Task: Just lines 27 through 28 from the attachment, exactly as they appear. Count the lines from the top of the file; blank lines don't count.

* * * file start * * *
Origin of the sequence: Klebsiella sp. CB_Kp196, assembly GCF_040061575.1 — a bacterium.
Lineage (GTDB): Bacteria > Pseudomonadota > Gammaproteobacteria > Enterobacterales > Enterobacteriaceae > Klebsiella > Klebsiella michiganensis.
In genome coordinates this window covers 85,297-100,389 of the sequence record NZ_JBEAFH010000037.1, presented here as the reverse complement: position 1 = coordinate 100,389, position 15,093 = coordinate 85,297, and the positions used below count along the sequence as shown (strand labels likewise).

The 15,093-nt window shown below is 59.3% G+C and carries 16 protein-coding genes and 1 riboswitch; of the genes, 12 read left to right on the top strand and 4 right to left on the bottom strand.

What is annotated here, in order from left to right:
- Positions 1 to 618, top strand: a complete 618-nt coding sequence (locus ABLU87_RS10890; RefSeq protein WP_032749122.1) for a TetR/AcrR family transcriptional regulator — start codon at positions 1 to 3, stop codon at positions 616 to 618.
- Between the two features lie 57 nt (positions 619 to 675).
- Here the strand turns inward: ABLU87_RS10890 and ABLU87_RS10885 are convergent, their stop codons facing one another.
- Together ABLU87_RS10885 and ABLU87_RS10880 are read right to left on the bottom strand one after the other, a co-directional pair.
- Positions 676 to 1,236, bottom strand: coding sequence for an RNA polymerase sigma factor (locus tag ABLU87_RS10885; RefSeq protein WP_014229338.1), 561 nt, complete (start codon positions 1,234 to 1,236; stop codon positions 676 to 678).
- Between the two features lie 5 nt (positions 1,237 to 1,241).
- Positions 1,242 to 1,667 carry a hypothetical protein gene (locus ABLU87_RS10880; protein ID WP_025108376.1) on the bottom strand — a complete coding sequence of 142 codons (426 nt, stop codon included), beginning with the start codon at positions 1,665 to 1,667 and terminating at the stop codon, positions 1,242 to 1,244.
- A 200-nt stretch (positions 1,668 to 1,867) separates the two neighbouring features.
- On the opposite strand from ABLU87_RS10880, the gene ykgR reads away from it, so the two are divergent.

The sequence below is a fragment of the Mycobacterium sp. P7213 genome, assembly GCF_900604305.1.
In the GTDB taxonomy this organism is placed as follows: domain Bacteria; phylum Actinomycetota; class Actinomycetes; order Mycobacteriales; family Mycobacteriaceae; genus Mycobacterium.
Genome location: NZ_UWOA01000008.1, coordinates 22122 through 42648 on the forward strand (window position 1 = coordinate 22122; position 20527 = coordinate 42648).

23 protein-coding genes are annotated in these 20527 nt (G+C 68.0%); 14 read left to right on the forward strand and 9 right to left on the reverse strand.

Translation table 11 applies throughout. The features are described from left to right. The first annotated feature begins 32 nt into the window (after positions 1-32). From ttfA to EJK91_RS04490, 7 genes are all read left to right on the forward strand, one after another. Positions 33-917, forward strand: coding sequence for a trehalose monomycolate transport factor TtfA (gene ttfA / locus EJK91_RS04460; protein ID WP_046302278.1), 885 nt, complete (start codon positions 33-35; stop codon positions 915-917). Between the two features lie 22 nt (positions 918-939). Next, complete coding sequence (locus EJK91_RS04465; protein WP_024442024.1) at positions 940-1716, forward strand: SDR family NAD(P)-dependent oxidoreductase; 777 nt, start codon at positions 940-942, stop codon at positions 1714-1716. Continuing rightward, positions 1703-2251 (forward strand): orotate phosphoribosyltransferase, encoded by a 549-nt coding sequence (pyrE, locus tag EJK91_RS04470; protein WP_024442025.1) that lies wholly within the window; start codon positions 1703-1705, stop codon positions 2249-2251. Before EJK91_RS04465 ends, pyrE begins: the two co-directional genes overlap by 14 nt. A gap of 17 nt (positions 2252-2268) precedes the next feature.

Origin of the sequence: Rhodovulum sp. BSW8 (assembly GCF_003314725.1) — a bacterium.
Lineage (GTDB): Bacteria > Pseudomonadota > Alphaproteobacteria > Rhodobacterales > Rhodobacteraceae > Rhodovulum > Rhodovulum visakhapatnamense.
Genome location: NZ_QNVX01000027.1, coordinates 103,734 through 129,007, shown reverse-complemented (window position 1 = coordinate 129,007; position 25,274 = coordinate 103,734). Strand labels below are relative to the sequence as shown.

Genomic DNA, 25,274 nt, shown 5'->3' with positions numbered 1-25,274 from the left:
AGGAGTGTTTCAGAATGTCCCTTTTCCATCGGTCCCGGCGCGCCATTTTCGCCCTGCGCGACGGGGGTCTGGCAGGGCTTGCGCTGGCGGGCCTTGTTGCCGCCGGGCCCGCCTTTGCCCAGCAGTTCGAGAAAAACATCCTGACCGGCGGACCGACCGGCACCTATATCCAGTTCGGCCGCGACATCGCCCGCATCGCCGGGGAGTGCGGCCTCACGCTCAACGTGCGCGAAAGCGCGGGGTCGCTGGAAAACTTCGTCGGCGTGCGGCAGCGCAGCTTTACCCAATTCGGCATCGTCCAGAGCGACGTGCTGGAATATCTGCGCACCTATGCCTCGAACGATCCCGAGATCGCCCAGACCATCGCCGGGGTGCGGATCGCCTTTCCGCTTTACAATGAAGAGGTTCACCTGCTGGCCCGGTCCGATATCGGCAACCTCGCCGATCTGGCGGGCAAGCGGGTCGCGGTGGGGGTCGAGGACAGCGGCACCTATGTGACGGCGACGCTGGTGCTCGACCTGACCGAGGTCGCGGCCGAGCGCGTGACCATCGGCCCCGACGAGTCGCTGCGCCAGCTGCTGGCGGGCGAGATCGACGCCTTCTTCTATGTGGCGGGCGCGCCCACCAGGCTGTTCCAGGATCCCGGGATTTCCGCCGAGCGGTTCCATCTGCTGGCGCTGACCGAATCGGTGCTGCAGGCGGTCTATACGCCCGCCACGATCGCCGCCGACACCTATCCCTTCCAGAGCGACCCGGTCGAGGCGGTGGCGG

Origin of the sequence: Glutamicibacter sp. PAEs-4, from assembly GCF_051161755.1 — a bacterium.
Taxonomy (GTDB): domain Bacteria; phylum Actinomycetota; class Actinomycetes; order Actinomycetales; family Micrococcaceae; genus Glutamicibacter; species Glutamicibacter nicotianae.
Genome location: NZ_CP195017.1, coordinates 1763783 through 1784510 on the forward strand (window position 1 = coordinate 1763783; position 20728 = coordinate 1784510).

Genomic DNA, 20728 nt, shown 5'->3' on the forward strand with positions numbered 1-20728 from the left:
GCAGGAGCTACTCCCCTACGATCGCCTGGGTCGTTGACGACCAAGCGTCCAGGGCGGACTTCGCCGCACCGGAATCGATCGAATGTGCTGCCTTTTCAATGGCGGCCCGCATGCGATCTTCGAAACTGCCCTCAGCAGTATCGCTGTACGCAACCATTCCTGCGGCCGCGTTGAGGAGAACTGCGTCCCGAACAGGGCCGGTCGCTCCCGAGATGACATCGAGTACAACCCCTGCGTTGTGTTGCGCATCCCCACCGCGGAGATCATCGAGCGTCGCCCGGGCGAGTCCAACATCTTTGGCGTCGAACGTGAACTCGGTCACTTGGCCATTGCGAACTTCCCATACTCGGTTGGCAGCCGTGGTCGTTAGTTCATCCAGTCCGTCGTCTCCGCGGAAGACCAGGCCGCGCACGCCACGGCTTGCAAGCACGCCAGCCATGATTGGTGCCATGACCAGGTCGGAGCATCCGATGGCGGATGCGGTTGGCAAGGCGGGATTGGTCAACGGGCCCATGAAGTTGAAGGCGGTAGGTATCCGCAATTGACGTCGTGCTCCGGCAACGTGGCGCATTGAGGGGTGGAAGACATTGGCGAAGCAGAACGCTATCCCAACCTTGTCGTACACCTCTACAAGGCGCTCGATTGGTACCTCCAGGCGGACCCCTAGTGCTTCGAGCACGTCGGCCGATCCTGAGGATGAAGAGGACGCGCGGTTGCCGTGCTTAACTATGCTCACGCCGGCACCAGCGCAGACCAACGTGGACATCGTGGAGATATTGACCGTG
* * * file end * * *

Genome location: NZ_CP195017.1, coordinates 1763783 through 1784510 on the forward strand (window position 1 = coordinate 1763783; position 20728 = coordinate 1784510).

Genomic DNA, 20728 nt, shown 5'->3' on the forward strand with positions numbered 1-20728 from the left: